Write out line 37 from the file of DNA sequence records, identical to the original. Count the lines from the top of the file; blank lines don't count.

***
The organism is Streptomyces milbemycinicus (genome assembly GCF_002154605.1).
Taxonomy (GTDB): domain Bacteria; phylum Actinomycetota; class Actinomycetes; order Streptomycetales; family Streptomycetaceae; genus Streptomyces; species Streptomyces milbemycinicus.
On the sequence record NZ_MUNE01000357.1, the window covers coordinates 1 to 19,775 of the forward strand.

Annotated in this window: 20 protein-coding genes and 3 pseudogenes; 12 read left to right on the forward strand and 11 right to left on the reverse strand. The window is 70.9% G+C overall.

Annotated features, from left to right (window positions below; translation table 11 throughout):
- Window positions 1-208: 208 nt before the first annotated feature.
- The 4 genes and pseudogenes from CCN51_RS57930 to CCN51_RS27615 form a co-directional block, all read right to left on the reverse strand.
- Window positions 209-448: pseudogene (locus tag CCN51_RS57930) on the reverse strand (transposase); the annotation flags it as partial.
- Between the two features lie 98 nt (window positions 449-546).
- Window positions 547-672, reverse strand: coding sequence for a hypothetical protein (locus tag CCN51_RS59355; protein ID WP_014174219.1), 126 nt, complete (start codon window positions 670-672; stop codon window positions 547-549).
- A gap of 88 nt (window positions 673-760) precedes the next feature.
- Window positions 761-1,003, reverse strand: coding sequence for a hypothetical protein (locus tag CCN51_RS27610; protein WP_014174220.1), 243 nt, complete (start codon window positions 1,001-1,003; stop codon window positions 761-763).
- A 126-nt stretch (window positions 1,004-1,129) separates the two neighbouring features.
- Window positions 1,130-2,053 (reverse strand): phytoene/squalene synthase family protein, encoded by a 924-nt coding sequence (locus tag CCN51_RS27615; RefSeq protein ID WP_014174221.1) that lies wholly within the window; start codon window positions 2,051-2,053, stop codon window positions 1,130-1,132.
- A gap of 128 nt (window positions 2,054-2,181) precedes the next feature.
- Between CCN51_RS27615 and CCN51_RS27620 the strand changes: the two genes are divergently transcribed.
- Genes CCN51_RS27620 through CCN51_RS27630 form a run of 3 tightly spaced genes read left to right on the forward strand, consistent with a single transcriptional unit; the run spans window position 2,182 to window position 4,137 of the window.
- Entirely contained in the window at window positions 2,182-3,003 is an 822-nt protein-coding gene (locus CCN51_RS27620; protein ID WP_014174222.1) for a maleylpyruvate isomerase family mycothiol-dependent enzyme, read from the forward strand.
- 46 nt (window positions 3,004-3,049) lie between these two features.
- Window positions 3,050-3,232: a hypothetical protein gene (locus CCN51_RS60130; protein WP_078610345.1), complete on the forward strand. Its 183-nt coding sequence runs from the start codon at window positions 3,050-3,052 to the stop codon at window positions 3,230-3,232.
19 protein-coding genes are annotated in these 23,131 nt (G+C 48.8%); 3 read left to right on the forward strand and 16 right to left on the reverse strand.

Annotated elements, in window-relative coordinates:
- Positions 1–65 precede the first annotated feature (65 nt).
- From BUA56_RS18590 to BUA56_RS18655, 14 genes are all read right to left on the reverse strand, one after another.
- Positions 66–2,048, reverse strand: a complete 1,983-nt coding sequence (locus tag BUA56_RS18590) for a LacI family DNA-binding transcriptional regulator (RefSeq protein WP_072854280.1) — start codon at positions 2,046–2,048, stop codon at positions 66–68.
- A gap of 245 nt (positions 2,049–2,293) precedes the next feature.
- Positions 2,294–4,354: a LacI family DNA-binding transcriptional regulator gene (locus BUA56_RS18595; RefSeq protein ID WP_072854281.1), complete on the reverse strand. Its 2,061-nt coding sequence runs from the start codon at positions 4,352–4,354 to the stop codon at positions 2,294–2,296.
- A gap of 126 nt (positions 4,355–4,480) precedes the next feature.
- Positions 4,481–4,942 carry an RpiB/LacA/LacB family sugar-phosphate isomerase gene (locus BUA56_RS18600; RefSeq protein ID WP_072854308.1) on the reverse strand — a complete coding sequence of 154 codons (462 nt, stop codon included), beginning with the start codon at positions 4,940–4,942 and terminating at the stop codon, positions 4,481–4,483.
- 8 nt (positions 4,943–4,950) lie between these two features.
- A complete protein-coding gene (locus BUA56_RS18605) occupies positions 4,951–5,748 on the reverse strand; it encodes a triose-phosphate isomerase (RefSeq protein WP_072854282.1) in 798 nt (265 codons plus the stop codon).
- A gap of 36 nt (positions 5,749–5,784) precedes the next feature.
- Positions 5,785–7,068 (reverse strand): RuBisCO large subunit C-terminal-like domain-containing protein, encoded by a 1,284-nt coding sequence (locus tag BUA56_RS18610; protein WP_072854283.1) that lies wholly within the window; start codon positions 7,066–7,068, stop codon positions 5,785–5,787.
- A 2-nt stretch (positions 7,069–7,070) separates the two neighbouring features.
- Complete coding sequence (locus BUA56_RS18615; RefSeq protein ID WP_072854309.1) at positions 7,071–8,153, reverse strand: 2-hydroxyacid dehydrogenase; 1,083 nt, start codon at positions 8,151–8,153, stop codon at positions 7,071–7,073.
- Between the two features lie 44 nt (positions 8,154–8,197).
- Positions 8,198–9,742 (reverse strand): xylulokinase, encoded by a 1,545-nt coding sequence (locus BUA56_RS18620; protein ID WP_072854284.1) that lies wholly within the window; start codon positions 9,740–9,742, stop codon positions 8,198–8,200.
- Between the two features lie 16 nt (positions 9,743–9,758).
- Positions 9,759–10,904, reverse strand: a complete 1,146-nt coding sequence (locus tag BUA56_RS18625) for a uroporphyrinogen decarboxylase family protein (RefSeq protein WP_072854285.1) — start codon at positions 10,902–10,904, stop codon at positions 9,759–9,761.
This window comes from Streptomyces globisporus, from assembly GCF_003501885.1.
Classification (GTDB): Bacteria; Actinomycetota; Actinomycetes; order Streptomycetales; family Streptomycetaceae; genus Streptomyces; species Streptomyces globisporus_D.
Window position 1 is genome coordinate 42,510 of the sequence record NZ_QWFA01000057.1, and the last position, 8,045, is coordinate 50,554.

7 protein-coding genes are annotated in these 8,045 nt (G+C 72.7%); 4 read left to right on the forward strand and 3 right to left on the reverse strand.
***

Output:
- Positions 8,198–9,742 (reverse strand): xylulokinase, encoded by a 1,545-nt coding sequence (locus BUA56_RS18620; protein ID WP_072854284.1) that lies wholly within the window; start codon positions 9,740–9,742, stop codon positions 8,198–8,200.